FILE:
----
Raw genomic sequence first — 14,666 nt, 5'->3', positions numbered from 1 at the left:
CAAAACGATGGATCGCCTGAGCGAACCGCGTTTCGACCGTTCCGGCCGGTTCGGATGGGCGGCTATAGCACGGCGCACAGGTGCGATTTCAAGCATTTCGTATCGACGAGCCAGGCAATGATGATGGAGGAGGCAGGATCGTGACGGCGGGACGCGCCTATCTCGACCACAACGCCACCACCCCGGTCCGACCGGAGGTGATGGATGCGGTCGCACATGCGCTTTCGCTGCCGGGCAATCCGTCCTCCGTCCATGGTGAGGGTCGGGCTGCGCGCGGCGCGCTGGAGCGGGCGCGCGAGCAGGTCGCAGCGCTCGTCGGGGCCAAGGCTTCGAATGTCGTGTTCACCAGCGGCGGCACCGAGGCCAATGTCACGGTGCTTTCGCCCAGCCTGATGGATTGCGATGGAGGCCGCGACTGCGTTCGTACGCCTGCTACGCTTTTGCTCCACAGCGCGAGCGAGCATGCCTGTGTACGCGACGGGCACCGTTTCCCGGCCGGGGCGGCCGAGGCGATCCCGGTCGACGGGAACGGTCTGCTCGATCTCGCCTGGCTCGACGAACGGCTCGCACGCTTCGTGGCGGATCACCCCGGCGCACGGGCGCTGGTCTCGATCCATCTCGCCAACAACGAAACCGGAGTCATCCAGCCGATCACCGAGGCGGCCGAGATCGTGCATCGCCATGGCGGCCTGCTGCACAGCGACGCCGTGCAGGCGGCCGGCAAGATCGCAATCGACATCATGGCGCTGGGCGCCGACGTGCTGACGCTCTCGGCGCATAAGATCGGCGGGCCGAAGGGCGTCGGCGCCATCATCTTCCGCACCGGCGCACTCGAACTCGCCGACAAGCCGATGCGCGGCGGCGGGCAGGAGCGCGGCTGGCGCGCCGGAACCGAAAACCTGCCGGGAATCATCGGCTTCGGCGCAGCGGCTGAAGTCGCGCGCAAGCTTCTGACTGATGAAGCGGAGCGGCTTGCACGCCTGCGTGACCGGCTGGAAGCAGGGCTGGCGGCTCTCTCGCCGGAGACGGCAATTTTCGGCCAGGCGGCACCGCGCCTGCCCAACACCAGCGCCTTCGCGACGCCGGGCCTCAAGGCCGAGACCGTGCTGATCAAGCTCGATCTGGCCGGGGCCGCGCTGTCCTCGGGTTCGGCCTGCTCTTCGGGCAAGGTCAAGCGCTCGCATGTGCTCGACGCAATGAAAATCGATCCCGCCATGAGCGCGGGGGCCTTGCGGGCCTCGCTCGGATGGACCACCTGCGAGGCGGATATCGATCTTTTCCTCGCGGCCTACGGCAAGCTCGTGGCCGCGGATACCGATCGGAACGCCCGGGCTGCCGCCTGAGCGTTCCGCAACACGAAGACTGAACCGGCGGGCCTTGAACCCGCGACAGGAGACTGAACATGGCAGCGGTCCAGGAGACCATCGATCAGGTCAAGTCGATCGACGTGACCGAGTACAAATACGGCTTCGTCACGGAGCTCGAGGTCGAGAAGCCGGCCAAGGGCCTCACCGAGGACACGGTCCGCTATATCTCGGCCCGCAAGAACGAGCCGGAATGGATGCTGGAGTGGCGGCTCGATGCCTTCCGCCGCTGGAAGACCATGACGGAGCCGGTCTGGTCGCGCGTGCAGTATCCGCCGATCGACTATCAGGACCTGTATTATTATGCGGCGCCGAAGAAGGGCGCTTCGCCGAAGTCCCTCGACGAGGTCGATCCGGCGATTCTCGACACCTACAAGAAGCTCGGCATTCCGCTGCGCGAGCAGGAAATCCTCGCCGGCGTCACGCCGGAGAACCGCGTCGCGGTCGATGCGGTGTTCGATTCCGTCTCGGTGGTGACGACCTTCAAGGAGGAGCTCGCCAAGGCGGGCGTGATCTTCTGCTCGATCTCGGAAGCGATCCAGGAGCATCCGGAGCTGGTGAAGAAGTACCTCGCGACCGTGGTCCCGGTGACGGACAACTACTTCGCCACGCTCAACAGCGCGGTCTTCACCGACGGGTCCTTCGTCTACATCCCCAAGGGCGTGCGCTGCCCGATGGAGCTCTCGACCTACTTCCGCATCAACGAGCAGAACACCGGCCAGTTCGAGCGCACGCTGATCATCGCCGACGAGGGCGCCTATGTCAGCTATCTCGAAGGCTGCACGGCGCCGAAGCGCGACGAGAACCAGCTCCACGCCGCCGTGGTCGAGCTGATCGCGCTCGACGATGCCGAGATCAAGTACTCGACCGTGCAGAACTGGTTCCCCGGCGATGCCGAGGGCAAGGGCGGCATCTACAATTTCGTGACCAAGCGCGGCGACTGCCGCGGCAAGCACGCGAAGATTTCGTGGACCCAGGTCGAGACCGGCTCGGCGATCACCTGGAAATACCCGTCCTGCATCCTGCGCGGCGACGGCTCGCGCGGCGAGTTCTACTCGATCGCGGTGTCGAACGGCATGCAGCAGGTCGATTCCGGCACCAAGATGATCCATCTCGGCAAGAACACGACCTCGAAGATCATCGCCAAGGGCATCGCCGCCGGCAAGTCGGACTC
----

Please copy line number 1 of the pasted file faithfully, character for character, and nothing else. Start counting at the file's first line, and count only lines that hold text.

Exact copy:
Raw genomic sequence first — 14,666 nt, 5'->3', positions numbered from 1 at the left: